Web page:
San Francisco Bay Area’s Regional Transportation Plan
- Alameda County (Oakland), California
- Alameda County Public Health Department
This HIA, conducted by the Alameda County Public Health Department (ACPHD), informed the development of the San Francisco Bay Area’s Regional Transportation Plan (RTP), which will serve as a guide to transportation-related investments over the next 25 years. The assessment examined the equity impacts--or how the new Plan might affect different populations in different ways--of the RTP within Alameda County, specifically focused on transit-dependant populations and the expected health outcomes that may result from changes to bus access as determined by RTP. Since transit-reliant communities are primarily low-income people of color, the HIA also determined the potential for differential impacts on these vulnerable groups. The HIA focused on the impacts that changes in public transportation could have on access to health and social services, basic amenities such as grocery and retail stores, and employment, and how these changes could impact health in bus-dependent communities.
HIA Summary Findings
The HIA utilitized surveys and focus groups with 477 transit-dependent bus riders to investigate how recent bus service cuts and fare increases affected riders' quality of trip experience, affordability, and access to destinations essential for good health. The majority of surveyed riders were affected by service cuts in recent years. Two-thirds reported experiencing longer bus wait times, which increased stress and fear of crime at bus stops. More than one-third of riders surveyed reported more crowding, which can lead to reduced bus access, especially for riders in wheelchairs. Many focus group participants said they have to cut back on food, social activities, and trips to the doctor in order to cope with the rising cost of bus fare.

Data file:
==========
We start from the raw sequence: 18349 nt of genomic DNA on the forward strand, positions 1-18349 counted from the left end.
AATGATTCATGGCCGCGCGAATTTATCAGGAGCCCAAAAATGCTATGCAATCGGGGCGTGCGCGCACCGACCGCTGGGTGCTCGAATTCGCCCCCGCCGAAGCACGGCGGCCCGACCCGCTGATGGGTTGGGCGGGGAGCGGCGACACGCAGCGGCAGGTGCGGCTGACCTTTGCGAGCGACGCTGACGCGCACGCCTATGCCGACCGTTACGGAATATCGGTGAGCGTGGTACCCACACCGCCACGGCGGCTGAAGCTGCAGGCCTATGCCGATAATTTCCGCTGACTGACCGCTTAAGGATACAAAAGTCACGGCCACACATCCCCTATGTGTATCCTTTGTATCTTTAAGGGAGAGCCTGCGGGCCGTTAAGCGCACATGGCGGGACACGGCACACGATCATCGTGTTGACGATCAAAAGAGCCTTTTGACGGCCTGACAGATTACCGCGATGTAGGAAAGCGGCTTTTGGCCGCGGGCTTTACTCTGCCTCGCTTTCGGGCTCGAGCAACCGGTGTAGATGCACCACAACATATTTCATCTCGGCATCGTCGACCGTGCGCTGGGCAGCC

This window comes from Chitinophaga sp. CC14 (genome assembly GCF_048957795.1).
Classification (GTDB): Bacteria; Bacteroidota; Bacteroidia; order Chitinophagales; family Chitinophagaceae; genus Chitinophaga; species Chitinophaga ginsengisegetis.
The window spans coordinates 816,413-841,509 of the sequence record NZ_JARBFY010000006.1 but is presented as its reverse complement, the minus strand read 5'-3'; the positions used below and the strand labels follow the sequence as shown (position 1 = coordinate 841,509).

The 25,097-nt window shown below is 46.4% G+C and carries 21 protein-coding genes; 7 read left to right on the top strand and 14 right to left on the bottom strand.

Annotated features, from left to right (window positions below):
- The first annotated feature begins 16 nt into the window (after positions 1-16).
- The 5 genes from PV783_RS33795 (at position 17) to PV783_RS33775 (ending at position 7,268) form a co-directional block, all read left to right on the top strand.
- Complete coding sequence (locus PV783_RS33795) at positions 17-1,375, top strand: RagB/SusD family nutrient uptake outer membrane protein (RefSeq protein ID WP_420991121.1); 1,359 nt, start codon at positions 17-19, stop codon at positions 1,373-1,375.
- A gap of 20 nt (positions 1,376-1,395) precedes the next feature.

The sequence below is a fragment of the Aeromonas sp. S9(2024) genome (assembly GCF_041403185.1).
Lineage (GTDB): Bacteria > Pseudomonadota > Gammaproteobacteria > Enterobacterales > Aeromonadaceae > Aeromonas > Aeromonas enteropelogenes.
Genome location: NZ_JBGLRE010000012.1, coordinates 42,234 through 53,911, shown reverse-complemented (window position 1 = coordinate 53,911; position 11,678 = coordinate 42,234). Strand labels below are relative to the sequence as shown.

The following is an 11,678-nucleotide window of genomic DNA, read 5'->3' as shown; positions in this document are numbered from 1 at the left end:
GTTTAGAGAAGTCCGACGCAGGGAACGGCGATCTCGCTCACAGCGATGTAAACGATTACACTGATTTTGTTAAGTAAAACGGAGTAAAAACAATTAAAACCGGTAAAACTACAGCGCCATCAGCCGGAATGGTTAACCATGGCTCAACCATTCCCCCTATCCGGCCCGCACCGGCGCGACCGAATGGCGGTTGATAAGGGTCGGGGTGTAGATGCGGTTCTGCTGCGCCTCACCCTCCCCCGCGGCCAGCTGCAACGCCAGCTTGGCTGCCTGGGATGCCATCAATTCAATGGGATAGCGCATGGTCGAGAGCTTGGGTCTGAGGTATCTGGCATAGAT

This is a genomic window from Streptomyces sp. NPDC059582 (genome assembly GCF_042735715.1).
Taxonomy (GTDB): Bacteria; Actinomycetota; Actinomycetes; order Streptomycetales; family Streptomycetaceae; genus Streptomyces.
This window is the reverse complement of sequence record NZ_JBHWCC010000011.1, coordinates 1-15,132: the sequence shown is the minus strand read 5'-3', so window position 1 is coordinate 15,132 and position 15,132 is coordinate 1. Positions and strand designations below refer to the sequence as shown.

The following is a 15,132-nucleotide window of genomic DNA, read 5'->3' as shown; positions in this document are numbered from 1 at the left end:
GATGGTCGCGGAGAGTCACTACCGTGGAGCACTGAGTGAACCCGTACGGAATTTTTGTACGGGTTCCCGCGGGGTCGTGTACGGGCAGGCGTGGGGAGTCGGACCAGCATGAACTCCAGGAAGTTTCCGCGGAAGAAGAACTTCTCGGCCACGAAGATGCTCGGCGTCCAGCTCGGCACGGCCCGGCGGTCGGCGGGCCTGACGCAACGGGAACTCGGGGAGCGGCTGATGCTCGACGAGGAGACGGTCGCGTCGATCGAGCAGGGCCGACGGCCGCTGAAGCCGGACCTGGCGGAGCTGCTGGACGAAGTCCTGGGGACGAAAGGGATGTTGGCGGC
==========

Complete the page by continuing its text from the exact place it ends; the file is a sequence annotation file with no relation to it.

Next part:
The HIA recommended increasing the funding for transit service, particularly bus service, in the RTP to support the health and wellbeing of transit-dependent riders and their communities and increase public transit ridership. Based on the study, the HIA recommended the Equity, Environment, and Jobs (EEJ) alternative RTP, as this alternative would likely provie the best mobility-related health benefits for transit-dependent riders across the region. The HIA also recommended that the Metropolitan Transportation Commission (MTC) conduct an evaluation of implementing a means-based fare program to assist low-income riders. A discounted transit pass has the potential to increase trips to essential destinations, including healthcase appointments. The HIA also recommended that the MTC analyze quality of trip experience and actual service conditions on the ground and treat these issues as critical to mobility-related health.
Supported by funding from The California Endowment
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